• 4. Compositions and Uses of Variant Amylases
  • Variants amylases are useful for a variety of industrial applications. For example, variant amylases are useful in a starch conversion process, particularly in a saccharification process of a starch that has undergone liquefaction. The desired end-product may be any product that may be produced by the enzymatic conversion of the starch substrate. For example, the desired product may be a syrup rich in glucose and maltose, which can be used in other processes, such as the preparation of HFCS, or which can be converted into a number of other useful products, such as ascorbic acid intermediates (e.g., gluconate; 2-keto-L-gulonic acid; 5-keto-gluconate; and 2,5-diketogluconate); 1,3-propanediol; aromatic amino acids (e.g., tyrosine, phenylalanine and tryptophan); organic acids (e.g., lactate, pyruvate, succinate, isocitrate, and oxaloacetate); amino acids (e.g., serine and glycine); antibiotics; antimicrobials; enzymes; vitamins; and hormones.
  • The starch conversion process may be a precursor to, or simultaneous with, a fermentation process designed to produce alcohol for fuel or drinking (i.e., potable alcohol). One skilled in the art is aware of various fermentation conditions that may be used in the production of these end-products. Variant amylases are also useful in compositions and methods of food preparation. These various uses of variant amylases are described in more detail below.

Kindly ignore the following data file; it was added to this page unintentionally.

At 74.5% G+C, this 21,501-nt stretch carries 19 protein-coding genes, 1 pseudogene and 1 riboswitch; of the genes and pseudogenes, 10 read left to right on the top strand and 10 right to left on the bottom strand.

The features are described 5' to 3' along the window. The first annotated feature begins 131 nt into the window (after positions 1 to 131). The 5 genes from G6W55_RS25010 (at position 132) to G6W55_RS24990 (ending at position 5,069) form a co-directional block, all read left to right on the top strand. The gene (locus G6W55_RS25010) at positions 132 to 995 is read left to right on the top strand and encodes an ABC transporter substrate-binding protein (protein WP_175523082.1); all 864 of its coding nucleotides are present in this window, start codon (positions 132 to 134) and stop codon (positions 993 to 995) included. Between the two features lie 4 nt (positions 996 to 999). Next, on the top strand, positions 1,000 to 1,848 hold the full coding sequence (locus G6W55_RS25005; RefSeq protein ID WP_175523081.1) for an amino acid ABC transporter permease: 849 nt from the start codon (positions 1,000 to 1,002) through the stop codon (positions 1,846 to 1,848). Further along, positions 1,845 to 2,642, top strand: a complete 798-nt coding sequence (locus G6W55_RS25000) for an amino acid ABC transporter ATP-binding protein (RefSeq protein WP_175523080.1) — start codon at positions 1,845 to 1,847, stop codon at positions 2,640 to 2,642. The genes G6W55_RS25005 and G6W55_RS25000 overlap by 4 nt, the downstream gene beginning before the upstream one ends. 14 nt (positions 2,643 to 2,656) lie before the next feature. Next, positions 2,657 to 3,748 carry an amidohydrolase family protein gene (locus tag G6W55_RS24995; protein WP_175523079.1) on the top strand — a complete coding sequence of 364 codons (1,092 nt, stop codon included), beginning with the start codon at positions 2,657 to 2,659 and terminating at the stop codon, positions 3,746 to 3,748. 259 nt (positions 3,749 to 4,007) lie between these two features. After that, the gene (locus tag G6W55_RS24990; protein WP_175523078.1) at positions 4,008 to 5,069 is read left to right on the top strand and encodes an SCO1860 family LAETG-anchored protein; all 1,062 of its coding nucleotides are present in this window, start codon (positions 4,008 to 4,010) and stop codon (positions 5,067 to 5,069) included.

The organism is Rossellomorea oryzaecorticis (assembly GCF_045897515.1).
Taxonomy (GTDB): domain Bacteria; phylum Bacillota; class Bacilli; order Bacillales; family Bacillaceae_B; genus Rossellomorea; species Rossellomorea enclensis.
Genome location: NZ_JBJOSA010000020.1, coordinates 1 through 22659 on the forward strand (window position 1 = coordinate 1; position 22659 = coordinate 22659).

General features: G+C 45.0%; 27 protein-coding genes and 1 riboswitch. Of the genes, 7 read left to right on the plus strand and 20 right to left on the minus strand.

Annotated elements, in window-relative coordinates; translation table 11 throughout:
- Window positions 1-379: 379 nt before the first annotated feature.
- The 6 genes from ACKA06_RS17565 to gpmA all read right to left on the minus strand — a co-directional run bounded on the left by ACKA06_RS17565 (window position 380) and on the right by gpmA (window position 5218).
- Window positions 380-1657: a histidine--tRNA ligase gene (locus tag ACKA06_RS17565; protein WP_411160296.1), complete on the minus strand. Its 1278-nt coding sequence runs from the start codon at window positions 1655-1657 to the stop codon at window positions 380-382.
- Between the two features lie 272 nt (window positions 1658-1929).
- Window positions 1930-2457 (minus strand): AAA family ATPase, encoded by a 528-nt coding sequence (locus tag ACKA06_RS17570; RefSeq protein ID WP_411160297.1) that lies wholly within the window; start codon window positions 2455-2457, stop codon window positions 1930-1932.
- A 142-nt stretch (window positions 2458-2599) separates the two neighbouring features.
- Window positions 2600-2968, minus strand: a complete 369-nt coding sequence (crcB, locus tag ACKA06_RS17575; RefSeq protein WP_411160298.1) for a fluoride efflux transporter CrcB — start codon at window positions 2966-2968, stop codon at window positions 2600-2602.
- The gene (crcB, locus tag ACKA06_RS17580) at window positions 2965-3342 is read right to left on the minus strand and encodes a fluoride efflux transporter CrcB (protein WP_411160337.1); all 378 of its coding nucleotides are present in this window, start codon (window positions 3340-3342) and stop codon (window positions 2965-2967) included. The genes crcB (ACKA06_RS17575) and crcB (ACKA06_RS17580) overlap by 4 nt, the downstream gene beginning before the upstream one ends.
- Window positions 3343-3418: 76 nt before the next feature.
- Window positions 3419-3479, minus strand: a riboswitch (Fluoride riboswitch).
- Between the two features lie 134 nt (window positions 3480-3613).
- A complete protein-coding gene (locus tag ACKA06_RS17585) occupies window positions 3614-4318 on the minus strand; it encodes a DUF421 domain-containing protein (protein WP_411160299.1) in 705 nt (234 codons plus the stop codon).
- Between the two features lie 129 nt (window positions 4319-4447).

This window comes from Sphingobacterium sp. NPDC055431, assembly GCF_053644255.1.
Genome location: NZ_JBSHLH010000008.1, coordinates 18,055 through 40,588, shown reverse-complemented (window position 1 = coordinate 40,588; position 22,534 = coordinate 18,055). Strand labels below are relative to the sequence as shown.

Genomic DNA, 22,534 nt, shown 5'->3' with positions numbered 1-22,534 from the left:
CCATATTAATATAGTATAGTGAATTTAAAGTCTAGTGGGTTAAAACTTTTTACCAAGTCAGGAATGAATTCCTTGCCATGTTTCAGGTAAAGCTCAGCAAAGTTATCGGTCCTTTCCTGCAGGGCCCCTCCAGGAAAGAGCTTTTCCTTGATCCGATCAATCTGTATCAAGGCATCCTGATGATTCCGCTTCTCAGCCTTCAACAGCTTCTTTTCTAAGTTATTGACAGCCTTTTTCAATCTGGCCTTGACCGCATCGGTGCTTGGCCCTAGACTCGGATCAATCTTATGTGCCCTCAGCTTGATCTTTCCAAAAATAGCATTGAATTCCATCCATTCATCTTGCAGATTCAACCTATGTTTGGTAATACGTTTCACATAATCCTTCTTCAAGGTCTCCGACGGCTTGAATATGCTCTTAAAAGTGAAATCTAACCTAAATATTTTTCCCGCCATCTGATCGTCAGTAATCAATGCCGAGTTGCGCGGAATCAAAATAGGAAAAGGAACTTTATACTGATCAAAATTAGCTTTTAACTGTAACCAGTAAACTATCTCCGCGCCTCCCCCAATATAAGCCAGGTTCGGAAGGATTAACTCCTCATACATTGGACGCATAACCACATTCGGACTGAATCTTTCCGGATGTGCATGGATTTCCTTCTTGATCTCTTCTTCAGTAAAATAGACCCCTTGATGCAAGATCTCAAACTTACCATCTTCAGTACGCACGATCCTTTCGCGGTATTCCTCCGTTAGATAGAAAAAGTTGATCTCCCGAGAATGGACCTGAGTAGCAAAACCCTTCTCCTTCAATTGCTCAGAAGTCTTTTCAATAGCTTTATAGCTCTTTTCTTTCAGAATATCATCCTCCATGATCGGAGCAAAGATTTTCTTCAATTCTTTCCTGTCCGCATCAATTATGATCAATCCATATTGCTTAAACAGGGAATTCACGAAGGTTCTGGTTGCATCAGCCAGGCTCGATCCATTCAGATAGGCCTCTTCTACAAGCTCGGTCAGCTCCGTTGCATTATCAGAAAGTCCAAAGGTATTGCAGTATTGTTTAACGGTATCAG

• 4.1. Preparation of Starch Substrates
  • Those of general skill in the art are well aware of available methods that may be used to prepare starch substrates for use in the processes disclosed herein. For example, a useful starch substrate may be obtained from tubers, roots, stems, legumes, cereals or whole grain. More specifically, the granular starch may be obtained from corn, cobs, wheat, barley, rye, triticale, milo, sago, millet, cassava, tapioca, sorghum, rice, peas, bean, banana, or potatoes. Corn contains about 60-68% starch; barley contains about 55-65% starch; millet contains about 75-80% starch; wheat contains about 60-65% starch; and polished rice contains 70-72% starch. Specifically contemplated starch substrates are corn starch and wheat starch. The starch from a grain may be ground or whole and includes corn solids, such as kernels, bran and/or cobs. The starch may also be highly refined raw starch or feedstock from starch refinery processes. Various starches also are commercially available. For example, corn starch is available from Cerestar, Sigma, and Katayama Chemical Industry Co. (Japan); wheat starch is available from Sigma; sweet potato starch is available from Wako Pure Chemical Industry Co. (Japan); and potato starch is available from Nakaari Chemical Pharmaceutical Co. (Japan).